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Project - Tiny File System


@ rpizzo - No problem, I hope you are able to resolve your issue. Is it just the project using the TinyFileSystem that is causing an issue or is it some other project?

If it is the project with the TinyFileSystem, have you tried creating a new project and just adding the items one by one? So start with an empty project, if that deploys then just add the TFS code, if that deploys then add the initialization code for TFS, if that works then add some code to create a file and so on.


@ Rpizzo,open MFDeploy and check you can communicate to the device. Show us what Device Manager shows. We’ve seen people whose code is in so tight a loop that they have to go into bootloader mode and erase the device and reload the firmware so they can actually get deploying again.


@ Brett - yep sure enough MFDeploy shows I can ping the device fine. I am attaching a screen shot of the DeviceCapabilities result, I assume this is what you meant by Device Manager? Just in case I also have the Windows Device Manager showing the USB connection and device are working.

I have only deployed with Visual Studio 2010, running with F5. I never used MfDeploy to deploy this app and never had an issue till now, out of the blue.
Does anything look incorrect in the Device Capabilities?

I can load, deploy, and run another application with no issues, unless something looks fishy with this screenshot I think my only choice is to create a fresh new solution and slowly add things until it breaks; But I have already tried removing things from this project to no avail.

Thank you all for helping me with this issue!


Everything looks sensible. I would create a brand new project, flashing a LED, and deploy that to prove that there’s nothing wrong with your device or environment.

Then, I would suggest you start a new project and copy over your code. The main reason for doing this is old references and an SDK update - you didn’t seem to mention this, but is there any chance you did that recently? The project stores the actual files you add as references with the project, so only removing all references and re-adding them will eliminate the cached version of them, but to make sure you get them all the best way is just to copy your code over into a new project.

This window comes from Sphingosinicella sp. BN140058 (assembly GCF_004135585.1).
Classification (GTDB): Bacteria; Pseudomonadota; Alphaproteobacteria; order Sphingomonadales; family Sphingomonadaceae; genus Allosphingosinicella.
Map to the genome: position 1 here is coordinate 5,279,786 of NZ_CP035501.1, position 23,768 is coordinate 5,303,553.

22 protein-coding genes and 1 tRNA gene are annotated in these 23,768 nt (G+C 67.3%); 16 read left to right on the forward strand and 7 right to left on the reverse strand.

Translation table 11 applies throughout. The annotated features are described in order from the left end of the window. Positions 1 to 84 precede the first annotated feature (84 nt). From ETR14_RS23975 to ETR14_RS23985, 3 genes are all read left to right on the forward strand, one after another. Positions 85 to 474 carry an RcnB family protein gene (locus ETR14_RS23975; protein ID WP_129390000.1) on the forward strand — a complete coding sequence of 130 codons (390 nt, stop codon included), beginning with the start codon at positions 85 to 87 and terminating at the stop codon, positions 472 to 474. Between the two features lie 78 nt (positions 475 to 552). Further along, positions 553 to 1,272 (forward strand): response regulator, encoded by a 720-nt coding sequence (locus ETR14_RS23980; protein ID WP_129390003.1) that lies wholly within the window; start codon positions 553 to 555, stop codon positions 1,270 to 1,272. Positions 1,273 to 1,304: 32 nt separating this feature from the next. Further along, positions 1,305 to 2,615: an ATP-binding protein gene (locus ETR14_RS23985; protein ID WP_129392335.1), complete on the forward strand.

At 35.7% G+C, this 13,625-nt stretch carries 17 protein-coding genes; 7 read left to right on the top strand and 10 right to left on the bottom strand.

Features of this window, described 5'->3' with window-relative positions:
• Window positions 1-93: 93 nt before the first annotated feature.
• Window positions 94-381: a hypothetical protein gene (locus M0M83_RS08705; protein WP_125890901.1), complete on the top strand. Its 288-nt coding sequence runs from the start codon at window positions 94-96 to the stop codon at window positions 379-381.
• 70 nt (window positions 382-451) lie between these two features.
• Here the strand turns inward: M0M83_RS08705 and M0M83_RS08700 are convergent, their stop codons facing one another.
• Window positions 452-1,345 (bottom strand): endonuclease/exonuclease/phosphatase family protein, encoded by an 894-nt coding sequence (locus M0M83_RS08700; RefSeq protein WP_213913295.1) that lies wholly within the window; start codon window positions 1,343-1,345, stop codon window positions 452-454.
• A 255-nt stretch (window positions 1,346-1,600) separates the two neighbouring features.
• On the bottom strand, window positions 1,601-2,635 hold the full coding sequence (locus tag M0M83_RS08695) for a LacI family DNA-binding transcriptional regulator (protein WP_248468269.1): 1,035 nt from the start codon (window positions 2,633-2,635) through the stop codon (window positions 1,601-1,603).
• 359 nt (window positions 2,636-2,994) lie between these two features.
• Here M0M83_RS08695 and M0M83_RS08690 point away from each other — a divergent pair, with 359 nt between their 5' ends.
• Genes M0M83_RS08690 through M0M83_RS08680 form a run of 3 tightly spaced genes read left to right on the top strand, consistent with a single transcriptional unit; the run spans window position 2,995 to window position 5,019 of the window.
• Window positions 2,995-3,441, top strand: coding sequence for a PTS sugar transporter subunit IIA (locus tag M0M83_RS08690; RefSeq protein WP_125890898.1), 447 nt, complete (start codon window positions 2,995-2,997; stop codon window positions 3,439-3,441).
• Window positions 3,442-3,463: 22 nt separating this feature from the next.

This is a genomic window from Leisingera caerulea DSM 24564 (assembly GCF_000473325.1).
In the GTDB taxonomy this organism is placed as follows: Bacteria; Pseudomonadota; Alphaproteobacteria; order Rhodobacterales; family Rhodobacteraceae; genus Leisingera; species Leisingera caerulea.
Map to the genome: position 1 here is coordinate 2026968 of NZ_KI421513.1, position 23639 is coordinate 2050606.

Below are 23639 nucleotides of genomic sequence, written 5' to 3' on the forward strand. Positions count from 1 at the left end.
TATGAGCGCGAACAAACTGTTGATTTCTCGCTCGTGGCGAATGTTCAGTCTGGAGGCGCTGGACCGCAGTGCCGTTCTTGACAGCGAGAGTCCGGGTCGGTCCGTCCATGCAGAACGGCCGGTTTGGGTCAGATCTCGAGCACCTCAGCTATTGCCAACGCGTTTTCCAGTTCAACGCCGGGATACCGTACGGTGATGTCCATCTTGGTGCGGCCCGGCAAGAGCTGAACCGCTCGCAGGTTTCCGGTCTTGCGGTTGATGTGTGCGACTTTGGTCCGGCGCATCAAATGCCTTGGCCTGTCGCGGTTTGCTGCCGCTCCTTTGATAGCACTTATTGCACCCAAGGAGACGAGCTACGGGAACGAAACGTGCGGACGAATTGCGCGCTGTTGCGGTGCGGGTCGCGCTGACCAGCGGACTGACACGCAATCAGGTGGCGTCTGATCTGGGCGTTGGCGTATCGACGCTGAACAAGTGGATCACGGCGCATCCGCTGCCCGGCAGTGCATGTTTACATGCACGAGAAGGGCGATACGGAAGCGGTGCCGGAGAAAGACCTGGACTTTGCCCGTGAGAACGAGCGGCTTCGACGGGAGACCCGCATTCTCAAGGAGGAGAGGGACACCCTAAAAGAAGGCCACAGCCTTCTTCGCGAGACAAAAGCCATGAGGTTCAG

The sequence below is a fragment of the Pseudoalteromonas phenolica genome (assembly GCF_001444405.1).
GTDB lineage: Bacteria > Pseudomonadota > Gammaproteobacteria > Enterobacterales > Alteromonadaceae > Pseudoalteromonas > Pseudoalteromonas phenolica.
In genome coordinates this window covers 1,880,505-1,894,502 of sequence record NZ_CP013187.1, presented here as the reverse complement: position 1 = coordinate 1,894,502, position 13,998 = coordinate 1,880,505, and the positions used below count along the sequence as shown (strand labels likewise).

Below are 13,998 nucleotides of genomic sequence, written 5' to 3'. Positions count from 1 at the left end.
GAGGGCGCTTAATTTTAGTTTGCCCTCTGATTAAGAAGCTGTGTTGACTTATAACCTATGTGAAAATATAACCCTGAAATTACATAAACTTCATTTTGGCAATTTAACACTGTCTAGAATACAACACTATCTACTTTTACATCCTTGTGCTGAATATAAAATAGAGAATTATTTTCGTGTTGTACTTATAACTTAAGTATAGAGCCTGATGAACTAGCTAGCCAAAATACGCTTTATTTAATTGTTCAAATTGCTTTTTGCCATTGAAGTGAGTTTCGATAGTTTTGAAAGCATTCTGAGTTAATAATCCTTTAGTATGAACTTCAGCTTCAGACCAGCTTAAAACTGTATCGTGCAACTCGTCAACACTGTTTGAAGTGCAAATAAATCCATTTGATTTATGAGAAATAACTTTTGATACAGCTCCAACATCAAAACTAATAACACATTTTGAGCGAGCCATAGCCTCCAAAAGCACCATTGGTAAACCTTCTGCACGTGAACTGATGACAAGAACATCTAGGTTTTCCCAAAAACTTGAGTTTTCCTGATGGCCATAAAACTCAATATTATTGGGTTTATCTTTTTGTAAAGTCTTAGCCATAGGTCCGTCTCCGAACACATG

BTW, what I meant about Device Manager was the Windows Device Manager itself - to check what devices became visible, for instance the GHI debuggable .net device appearing is GOOD because it means your device has a correct firmware and booting past the bootloader and into the CLR. If you only got a COM port visible it would show that the device only booting into the bootloader and you would need to do the firmware update again.


@ rpizzo - My understanding of your problem is that you do not have a general deployment issue ie. your projects deploy and run fine, it is only one project that when deployed raises the NullReferenceException.

If I have understood correctly, then a good approach to identify what is causing the issue is to follow the process would be to start with an new project and slowly add the pieces of code until you are able to reproduce the problem. I assume that the issue is with your project using TFS, so I would sugges tthe steps I provided earlier as a starting point to eliminate or prove TFS as being the root of the issue.

If you reach a point where you have added everything and the problem does not present it self, then you have two projects that can be compared to see if there are any project level differences that might be responsible for the issue.


Ok, I created a new solution and slowly moved things over so now I can deploy again. What a pain, still no idea what the real problem was I didn’t change any code and still the same projects as I had in the problem solution.